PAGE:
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Roosevelt's fireside chats were intended to restore the confidence of average Americans. Roosevelt portrayed himself as having a pleasant conversation with them, not lecturing them (the mistake which Jimmy Carter made in his one and only fireside chat.) His first fireside chat was the day before the banks reopened following the Bank Holiday:
My friends, I want to talk for a few minutes with the people of the United States about banking--to talk with the comparatively few who understand the mechanics of banking, but more particularly to the overwhelming majority of you who use banks for the making of deposits and the drawing of checks.
His main point in this address was the soundness of the banking system. In later fireside chats, he discussed his various plans to get the economy healthy again. His friendly calming tone worked wonders to calm the nerves of many.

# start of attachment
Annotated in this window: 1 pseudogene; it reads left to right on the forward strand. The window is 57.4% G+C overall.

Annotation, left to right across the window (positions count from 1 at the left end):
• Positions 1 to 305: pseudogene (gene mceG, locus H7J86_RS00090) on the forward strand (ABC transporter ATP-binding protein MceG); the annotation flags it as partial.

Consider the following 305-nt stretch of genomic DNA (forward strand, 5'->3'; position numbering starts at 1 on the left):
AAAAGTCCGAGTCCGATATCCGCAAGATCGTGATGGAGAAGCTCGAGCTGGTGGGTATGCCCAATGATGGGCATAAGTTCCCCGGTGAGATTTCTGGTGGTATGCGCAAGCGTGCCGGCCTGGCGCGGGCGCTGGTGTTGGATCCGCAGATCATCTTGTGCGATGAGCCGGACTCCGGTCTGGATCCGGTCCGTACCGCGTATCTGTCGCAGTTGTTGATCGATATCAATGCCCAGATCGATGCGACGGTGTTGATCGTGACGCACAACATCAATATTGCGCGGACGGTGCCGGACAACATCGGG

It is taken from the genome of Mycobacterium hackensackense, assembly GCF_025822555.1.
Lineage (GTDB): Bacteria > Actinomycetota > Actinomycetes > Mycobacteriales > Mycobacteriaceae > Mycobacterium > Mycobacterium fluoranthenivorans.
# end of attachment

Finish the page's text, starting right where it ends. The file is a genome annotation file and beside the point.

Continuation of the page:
President Franklin Roosevelt's "Fireside Chats" (term was coined by a CBS reporter) were not an isolated event. He gave a radio address every single week, back in a time when radio was still the main way people heard information. In his inaugural speech, FDR had famously said, "The only thing we have to fear is fear itself", and the fireside chats were one way he chose to address those fears.
In them, he would mostly talk about economic issues, sometimes about foreign policy and national security, about New Deal programs and what they were doing to help, and about what Americans must do if we were to get out of the Depression. He was just folksy enough to be enjoyable, and just informational enough to be reassuring to everyday people suffering through challenging times.
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